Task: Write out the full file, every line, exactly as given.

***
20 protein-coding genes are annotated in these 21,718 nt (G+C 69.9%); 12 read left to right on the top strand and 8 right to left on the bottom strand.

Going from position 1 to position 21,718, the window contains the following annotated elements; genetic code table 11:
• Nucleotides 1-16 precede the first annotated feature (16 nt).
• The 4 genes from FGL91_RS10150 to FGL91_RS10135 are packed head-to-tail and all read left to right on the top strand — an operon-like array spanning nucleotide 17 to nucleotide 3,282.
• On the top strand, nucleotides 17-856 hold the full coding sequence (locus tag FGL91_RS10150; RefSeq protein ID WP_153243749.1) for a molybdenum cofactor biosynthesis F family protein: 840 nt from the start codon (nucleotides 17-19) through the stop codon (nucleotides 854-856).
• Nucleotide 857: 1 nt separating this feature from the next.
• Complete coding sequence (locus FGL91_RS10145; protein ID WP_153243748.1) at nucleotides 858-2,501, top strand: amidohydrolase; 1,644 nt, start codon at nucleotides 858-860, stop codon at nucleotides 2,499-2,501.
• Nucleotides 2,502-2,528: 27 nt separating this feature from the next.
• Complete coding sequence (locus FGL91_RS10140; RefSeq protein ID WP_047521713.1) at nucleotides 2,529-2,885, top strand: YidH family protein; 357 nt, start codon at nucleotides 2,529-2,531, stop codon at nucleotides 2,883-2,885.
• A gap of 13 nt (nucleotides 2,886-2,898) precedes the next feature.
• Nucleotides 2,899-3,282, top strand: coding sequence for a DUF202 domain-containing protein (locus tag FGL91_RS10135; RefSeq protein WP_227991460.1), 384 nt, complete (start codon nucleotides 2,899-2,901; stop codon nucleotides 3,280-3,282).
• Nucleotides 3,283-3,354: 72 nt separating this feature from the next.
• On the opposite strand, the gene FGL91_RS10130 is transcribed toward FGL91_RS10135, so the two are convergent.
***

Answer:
20 protein-coding genes are annotated in these 21,718 nt (G+C 69.9%); 12 read left to right on the top strand and 8 right to left on the bottom strand.

Going from position 1 to position 21,718, the window contains the following annotated elements; genetic code table 11:
• Nucleotides 1-16 precede the first annotated feature (16 nt).
• The 4 genes from FGL91_RS10150 to FGL91_RS10135 are packed head-to-tail and all read left to right on the top strand — an operon-like array spanning nucleotide 17 to nucleotide 3,282.
• On the top strand, nucleotides 17-856 hold the full coding sequence (locus tag FGL91_RS10150; RefSeq protein ID WP_153243749.1) for a molybdenum cofactor biosynthesis F family protein: 840 nt from the start codon (nucleotides 17-19) through the stop codon (nucleotides 854-856).
• Nucleotide 857: 1 nt separating this feature from the next.
• Complete coding sequence (locus FGL91_RS10145; protein ID WP_153243748.1) at nucleotides 858-2,501, top strand: amidohydrolase; 1,644 nt, start codon at nucleotides 858-860, stop codon at nucleotides 2,499-2,501.
• Nucleotides 2,502-2,528: 27 nt separating this feature from the next.
• Complete coding sequence (locus FGL91_RS10140; RefSeq protein ID WP_047521713.1) at nucleotides 2,529-2,885, top strand: YidH family protein; 357 nt, start codon at nucleotides 2,529-2,531, stop codon at nucleotides 2,883-2,885.
• A gap of 13 nt (nucleotides 2,886-2,898) precedes the next feature.
• Nucleotides 2,899-3,282, top strand: coding sequence for a DUF202 domain-containing protein (locus tag FGL91_RS10135; RefSeq protein WP_227991460.1), 384 nt, complete (start codon nucleotides 2,899-2,901; stop codon nucleotides 3,280-3,282).
• Nucleotides 3,283-3,354: 72 nt separating this feature from the next.
• On the opposite strand, the gene FGL91_RS10130 is transcribed toward FGL91_RS10135, so the two are convergent.